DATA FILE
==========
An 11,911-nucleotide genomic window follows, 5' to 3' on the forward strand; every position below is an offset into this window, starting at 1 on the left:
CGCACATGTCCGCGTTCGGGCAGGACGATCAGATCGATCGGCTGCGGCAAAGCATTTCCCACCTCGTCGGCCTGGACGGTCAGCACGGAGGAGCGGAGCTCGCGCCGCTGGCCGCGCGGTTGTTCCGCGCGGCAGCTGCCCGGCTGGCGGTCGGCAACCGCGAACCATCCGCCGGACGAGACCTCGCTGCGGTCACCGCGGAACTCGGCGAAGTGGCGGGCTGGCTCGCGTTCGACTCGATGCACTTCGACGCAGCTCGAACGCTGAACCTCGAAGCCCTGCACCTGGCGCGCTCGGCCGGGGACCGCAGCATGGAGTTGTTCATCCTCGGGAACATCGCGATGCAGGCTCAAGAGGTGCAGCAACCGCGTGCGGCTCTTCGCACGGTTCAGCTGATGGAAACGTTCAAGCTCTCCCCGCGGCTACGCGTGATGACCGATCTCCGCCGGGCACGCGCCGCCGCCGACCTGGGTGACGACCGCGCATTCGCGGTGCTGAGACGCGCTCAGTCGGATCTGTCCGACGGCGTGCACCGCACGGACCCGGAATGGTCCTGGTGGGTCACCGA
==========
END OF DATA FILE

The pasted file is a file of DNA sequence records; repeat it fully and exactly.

An 11,911-nucleotide genomic window follows, 5' to 3' on the forward strand; every position below is an offset into this window, starting at 1 on the left:
CGCACATGTCCGCGTTCGGGCAGGACGATCAGATCGATCGGCTGCGGCAAAGCATTTCCCACCTCGTCGGCCTGGACGGTCAGCACGGAGGAGCGGAGCTCGCGCCGCTGGCCGCGCGGTTGTTCCGCGCGGCAGCTGCCCGGCTGGCGGTCGGCAACCGCGAACCATCCGCCGGACGAGACCTCGCTGCGGTCACCGCGGAACTCGGCGAAGTGGCGGGCTGGCTCGCGTTCGACTCGATGCACTTCGACGCAGCTCGAACGCTGAACCTCGAAGCCCTGCACCTGGCGCGCTCGGCCGGGGACCGCAGCATGGAGTTGTTCATCCTCGGGAACATCGCGATGCAGGCTCAAGAGGTGCAGCAACCGCGTGCGGCTCTTCGCACGGTTCAGCTGATGGAAACGTTCAAGCTCTCCCCGCGGCTACGCGTGATGACCGATCTCCGCCGGGCACGCGCCGCCGCCGACCTGGGTGACGACCGCGCATTCGCGGTGCTGAGACGCGCTCAGTCGGATCTGTCCGACGGCGTGCACCGCACGGACCCGGAATGGTCCTGGTGGGTCACCGA